This was not the first time the IHH had escaped the scrutiny of criminal investigations in Turkey. The network of this highly controversial charity was accused of smuggling arms to al-Qaeda-affiliated jihadists in Syria in January 2014 in an investigation conducted by a prosecutor in Turkey’s eastern province of Van.
The investigation into a Turkish al-Qaeda cell found that İbrahim Şen, a top al-Qaeda operative who was detained in Pakistan and jailed at Guantanamo until 2005 before he was turned over to Turkey, his brother Abdurrahman Şen and others were sending arms, supplies and funds to al-Qaeda groups in Syria with the help of Turkey’s National Intelligence Organization (MİT), which is run by Erdoğan’s close confidant Hakan Fidan, another Islamist.
The investigation led to the IHH when wiretaps and surveillance revealed that the Kayseri and Kilis branches of the IHH were sending funds and medical and household supplies to jihadists in Syria. Investigators discovered that Şen enlisted the help of the IHH when he wanted to conceal illegal shipments to jihadists. The prosecutor’s conclusion was that this NGO took part in the scheme knowing full well what it was involved in. It was not random or individual participation but rather a deliberate scheme with the knowledge of IHH management.
Three people identified by the police as partners with Şen in smuggling goods to Syria were Ömer Faruk Aksebzeci (working out of the IHH Kayseri branch), Recep Çamdalı (member of the IHH’s Kayseri branch) and İbrahim Halil İlgi (working from the IHH Kilis branch). Fearing that the expansion of the probe could lead to senior figures in the IHH and expose the links to his government, Erdoğan quickly moved to quash it. The government dismissed and later arrested all police chiefs and prosecutors who uncovered the IHH’s clandestine dealings with jihadist groups.
The irony in the case of the murder of the Russian ambassador is that the IHH had long been flagged by Russia as an organization that smuggled arms to jihadist groups in Syria, according to intelligence documents submitted to the UN Security Council on Feb. 10, 2016. In other words, while the envoy’s killer was transferring funds to the IHH, Russian Ambassador Vitaly Churkin, permanent representative to the UN, was lobbying against the IHH and submitting documents that showed how dangerous the group was. Russian intelligence documents even furnished the license plate numbers of trucks dispatched by the IHH loaded with arms and supplies bound for al-Qaeda-affiliated groups including the Nusra Front.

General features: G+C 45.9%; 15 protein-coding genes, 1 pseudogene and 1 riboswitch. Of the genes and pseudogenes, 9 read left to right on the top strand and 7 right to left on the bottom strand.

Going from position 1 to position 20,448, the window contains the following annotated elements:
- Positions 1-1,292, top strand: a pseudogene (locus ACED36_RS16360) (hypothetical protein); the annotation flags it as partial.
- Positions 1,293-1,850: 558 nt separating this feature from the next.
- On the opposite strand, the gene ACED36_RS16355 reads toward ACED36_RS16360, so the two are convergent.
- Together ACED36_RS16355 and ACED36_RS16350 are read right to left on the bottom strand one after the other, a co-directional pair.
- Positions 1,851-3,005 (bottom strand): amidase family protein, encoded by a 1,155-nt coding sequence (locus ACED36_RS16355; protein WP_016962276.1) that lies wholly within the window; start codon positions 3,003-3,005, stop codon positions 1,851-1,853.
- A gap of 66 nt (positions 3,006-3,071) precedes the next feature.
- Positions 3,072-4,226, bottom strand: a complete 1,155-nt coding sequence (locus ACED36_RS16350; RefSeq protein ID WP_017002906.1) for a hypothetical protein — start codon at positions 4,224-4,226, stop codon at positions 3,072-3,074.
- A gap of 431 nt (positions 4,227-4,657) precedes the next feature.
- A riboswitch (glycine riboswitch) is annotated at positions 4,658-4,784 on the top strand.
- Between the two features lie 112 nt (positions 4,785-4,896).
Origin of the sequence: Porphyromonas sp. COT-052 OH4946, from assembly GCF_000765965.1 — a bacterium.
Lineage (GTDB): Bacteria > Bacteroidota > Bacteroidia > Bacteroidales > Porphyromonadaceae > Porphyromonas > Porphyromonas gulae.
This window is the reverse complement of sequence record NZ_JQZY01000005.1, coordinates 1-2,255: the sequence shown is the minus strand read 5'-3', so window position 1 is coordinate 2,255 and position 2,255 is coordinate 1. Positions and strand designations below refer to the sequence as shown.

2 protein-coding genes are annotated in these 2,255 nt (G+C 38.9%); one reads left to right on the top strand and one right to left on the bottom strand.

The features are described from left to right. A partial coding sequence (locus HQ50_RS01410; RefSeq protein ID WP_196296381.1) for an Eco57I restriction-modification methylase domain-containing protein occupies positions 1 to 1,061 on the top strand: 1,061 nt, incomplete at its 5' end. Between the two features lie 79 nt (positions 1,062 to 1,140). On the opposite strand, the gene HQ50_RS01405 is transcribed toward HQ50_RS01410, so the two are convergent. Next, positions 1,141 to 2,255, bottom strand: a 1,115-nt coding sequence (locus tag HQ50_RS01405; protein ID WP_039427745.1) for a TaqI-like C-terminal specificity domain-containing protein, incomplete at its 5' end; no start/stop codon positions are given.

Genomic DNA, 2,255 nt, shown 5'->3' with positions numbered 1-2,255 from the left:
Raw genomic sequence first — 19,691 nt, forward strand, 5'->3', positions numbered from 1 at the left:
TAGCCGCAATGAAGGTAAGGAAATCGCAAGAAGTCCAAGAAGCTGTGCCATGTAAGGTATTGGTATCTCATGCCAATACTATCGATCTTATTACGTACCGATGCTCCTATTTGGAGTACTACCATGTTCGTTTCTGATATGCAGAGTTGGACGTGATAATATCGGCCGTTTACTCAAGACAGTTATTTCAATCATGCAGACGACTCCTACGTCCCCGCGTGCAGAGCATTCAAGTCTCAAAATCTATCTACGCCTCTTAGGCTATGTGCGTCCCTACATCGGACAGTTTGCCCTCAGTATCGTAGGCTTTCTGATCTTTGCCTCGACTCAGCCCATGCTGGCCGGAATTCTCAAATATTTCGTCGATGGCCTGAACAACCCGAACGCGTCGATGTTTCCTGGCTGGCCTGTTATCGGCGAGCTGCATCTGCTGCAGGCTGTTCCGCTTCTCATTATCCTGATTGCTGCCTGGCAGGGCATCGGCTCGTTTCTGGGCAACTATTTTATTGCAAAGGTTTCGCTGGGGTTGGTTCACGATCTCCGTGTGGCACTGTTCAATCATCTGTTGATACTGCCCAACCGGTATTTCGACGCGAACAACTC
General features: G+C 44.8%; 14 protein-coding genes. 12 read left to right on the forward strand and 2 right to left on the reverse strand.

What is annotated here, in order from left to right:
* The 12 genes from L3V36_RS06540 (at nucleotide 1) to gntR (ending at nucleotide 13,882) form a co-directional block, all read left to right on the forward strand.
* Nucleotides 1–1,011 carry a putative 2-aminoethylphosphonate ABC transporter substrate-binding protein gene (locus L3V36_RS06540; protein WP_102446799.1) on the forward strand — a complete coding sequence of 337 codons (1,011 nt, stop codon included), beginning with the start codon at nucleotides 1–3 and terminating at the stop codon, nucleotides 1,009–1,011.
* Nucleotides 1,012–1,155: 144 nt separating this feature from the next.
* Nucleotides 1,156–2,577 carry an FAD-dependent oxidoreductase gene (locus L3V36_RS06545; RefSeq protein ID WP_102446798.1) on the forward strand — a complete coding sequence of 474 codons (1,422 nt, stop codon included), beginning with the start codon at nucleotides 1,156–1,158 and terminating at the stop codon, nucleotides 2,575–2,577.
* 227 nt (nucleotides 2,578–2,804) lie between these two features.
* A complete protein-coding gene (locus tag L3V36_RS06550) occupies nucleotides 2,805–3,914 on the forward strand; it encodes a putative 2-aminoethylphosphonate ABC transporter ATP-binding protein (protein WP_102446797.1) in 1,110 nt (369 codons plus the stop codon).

What is more, the leaked emails of Berat Albayrak, the son-in-law of President Erdoğan, also implicated the IHH in arming Libyan factions. The secret document tells the tale of how the owner of a bankrupt shipping and container company asked for compensation from the Turkish government for damage his ship sustained while transporting arms between Libyan ports at the order of Turkish authorities in 2011. The document revealed all the details of a Turkish government-approved arms shipment to rebels in a ship contracted by the IHH.
The secret documents obtained by Nordic Monitor clearly show that the head of the IHH, Bülent Yıldırım, has been in bed with the Turkish spy agency in running jihadist networks from Syria to Turkey. They also reveal the extent of his network with the Turkish government at the Cabinet level and expose how the grass roots of the IHH were mobilized by the government of Erdoğan when the Turkish president needed political cover in the face of public pressure and criticism.
The secret investigation included the transcripts of 142 wiretaps that were duly authorized by the courts between January 6, 2013 and December 17, 2013 as part of an investigation into radical Islamist groups. They identify a man named Veli Çayır, an intelligence officer who worked as the right-hand man of Fidan, the head of the Turkish spy agency. It seems the IHH head had a special hotline to Çayır and called him whenever he felt he needed to share information on developments in Turkey and abroad where the IHH had operations under the cover of charitable work. In wiretapped evidence dated February 25, 2013, Çayır made clear to Yıldırım that he was assigned to work with him under specific orders from MIT Undersecretary Fidan and could call him day or night if needed.